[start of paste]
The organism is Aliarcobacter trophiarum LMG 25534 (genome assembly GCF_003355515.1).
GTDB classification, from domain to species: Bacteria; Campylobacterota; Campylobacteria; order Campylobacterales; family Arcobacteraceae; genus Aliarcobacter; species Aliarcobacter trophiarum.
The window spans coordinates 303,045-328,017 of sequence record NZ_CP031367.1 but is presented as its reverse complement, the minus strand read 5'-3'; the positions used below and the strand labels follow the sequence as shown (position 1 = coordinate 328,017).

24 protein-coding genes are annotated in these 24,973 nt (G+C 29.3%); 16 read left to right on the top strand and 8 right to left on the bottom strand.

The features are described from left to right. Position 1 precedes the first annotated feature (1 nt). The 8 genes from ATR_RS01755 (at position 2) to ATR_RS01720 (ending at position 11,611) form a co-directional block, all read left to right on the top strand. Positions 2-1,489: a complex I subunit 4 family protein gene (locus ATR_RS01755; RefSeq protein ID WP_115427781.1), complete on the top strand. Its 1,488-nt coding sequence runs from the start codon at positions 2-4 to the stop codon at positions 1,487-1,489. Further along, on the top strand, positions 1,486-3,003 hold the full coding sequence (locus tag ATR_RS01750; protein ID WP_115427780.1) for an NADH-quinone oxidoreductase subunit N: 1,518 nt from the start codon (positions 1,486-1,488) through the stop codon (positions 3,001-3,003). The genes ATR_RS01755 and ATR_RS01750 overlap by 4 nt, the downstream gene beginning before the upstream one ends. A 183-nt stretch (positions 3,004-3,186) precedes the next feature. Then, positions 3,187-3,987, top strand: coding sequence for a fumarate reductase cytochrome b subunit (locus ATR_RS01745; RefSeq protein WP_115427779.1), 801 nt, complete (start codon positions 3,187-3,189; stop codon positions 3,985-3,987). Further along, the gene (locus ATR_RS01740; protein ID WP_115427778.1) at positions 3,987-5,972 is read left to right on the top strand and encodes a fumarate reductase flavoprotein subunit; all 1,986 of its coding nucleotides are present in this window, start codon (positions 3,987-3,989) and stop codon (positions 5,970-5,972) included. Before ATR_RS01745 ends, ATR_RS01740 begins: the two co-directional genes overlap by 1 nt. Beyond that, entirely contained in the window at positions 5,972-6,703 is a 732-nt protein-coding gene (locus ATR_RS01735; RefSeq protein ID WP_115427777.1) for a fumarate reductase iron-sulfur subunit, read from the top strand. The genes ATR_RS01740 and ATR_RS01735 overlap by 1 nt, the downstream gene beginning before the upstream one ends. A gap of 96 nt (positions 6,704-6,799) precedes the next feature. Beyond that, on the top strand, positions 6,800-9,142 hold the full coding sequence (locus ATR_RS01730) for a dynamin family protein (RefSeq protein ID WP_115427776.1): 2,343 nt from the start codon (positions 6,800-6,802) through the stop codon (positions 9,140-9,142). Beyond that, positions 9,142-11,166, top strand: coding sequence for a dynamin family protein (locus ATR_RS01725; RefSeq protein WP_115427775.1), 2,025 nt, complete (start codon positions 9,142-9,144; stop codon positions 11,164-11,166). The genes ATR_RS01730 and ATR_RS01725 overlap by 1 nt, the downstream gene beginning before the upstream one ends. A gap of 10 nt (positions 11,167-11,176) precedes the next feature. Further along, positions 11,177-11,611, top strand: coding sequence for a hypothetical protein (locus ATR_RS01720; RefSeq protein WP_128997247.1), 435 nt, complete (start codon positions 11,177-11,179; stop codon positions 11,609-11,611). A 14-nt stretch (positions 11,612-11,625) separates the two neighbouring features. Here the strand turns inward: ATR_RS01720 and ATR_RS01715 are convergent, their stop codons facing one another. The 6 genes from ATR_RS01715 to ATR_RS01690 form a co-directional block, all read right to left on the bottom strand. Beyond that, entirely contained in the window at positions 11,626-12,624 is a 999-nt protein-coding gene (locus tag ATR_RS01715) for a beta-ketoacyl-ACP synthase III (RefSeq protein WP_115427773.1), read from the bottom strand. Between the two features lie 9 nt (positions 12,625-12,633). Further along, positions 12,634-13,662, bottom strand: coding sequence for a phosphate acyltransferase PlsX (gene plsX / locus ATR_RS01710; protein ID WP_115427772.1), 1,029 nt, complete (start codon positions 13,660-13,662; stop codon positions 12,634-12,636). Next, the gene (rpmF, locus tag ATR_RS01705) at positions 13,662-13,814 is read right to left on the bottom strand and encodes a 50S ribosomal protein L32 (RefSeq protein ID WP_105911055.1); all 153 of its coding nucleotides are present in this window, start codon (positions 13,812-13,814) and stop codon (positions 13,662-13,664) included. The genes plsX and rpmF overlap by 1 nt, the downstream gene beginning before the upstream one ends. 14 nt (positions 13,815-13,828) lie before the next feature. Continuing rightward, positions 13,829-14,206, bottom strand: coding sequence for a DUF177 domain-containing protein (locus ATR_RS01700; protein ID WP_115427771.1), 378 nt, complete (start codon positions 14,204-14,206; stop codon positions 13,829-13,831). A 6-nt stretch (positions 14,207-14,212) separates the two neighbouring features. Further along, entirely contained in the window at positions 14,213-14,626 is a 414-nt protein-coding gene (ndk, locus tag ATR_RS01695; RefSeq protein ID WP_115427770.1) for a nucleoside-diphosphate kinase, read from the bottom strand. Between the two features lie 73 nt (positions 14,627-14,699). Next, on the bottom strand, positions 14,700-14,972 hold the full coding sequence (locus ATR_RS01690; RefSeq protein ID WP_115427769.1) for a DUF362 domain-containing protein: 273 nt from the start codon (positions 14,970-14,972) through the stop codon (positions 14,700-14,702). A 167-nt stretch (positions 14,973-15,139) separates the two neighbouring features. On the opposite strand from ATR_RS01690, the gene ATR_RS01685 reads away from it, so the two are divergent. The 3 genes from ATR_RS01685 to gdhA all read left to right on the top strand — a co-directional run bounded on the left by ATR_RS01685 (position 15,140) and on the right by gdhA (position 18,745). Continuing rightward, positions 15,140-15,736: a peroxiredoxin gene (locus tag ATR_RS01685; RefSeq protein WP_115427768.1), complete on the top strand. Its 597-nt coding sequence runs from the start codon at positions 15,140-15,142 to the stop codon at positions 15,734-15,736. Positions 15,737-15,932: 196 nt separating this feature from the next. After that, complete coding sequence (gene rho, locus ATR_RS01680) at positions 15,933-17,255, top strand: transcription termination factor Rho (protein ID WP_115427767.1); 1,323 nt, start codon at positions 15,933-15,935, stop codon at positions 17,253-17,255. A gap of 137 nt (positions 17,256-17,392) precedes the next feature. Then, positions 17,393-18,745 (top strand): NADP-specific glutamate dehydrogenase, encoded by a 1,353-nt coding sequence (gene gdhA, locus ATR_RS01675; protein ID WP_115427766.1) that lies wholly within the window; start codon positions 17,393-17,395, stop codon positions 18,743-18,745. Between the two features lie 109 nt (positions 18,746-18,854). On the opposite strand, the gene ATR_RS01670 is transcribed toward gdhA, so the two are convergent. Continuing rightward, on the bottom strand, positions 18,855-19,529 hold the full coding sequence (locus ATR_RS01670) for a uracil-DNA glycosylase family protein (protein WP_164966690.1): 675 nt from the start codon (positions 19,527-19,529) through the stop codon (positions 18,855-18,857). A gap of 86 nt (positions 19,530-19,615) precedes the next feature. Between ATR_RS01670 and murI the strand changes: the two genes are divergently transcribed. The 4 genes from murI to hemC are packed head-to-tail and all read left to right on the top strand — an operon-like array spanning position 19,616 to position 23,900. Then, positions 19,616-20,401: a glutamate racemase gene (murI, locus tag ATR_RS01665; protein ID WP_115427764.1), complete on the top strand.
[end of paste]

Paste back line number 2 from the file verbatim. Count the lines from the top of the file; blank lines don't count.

GTDB classification, from domain to species: Bacteria; Campylobacterota; Campylobacteria; order Campylobacterales; family Arcobacteraceae; genus Aliarcobacter; species Aliarcobacter trophiarum.